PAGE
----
<< Revenant Faith and Foreign Pilgrimage

“You need to kill something of yourself to get any kind of freedom / and freedom’s only worth something when it’s bought in blood and bone.”

-Shear Boot, Blood and Bone, Day Despite Dreams

I signed onto this project for the sake of improving my community. Who knew that doing the right thing could unexpectedly get difficult?

Eihks had heard the predator’s rustling shortly after he’d become aware of its presence, and yet he’d allowed himself to get distracted. He’d fallen back on his veteran pioneer status, told himself that it was likely just some herbivore watching them with caution, and should it prove otherwise he had countless successes fending off hungry wildlife. If it was in fact interested in claiming some meat and did try ambushing them, it would surely go for the closer target – him. Clearly his estimates had been wrong, and thanks to his arcane cap’s influence he had no sense of instinct upon which to depend for second-guessing his more cerebral assumptions.

Only experience, planning, and the often half-baked influence of emotion.

Maybe the whole partner thing would cause more problems than it eased. Maybe he should consider alternative ways they could collaborate. Maybe more contingencies needed to be given an IMMEDIATELY HIGHER PRIORITY.

In any case, his thoughts had no bearing on the way a lean form came out of the bamboo with a huffing snarl. Waist high on him, it kept to the side of the human and aimed straight for the karkshesh. The thing was, unless he had lost his eye for taxonomy, a variety of sillywolf. Granted, it had only wrinkled skin where its “relatives” had scales or fine greasy hair. Granted, it had four limbs where a sillywolf would have six. However, it had the same hungry jerky loping stride, and the same warped skull which looked like it had been hacked apart and then partially skinned before getting boiled.

The creature had no qualms about its heritage. No, it wanted flesh.

It was three quarters across the gap between itself and Ktsn before either of them moved. A flowering sextuple-petal head distended to maximum width, and its lobes almost collapsed on one of her arms. With respectable speed, she whipped out her pickax and jammed it into the sillywolf’s radial gullet. Her quick thinking didn’t prevent the creature from biting at her hard enough to break something if it actually caught her, but it did keep the jaws from connecting. Her strength accomplished a lot more for a lot less effort thanks to her acclimation to her home’s near-standard gravity. Even so, she was wrestling a desperate predator. It barged into her with all its weight, disregarding the sharp blade in its throat in favor of the karkshesh head less than four centimeters away.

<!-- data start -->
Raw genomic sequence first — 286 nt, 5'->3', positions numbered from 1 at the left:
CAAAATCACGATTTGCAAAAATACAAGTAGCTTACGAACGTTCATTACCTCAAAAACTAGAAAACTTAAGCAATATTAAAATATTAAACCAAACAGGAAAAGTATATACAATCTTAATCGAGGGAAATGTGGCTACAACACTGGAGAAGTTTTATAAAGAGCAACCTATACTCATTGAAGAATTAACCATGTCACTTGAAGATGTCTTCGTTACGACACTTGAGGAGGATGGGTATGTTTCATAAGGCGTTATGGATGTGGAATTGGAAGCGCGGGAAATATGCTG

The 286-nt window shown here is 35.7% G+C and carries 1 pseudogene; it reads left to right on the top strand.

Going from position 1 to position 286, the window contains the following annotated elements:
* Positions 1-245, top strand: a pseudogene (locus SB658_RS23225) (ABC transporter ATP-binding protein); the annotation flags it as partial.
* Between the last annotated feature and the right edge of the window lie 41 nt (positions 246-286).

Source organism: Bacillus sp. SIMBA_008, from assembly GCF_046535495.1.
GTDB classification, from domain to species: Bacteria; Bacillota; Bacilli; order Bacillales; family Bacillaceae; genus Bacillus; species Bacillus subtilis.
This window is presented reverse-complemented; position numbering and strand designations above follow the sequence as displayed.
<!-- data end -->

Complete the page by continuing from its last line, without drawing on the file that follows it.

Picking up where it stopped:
Eihks decided, right there, that such a situation was what he would call an emergency. Yes. Yes, it was. He had no intention of letting his partner get gnawed, and while he did allow his trips one fairly regular indulgence in the form of thaumaturgical faculties, the present crisis needed a more immediate solution. He didn’t qualify as an atypical except for uncommon unsavory undeadness; magical (or otherwise) unusual talents to deal with the oncoming disaster were patently lacking. For a mad instant, his dæmon cluster seemed to be the appropriate level of response. Happily, sense reasserted itself.

So instead, he enqueued a very large number of foldings and slivered the beast.

A couple similar past run-ins had needed similar solutions, and they’d taught him to be generous with his dispersal. A swath of millimeter-thick outlines of the explorer’s lower body got bitten out of the sillywolf in the sort of time usually used to comprehensively measure discarding-sabot weapons fire. He worked from one side of the beast to the other in several passes. The exchange of his current position with another somewhere in the clearing, every other folding operation putting him just a little farther into the beast’s trunk, proved effective.

The thing howled at the pain, distorted by the blood leaking around its esophagus wound. It stopped once it was very messily everywhere.

An eyeblink after the predator got the business end of Ktsn’s hard iron, most of the middle two thirds of it lay spread out over a five meter lotus. A not inconsiderable portion of its liquid contents had soaked into Mr. Eihks Richard, and thin-sliced meat and bone formed a grim carpet beneath him.

Ktsn, valiant in her determination to see the thing properly dead, didn’t notice how the head and shoulders suddenly stopped giving resistance or trying to savage her. She kept chopping and cutting as best she could, with one limb trying to fend off phantom mastication even while her weapon remained stuck in deep. The fact that she didn’t make any noise besides grunts of effort and a quiet purr of a growl made the display all the more primal.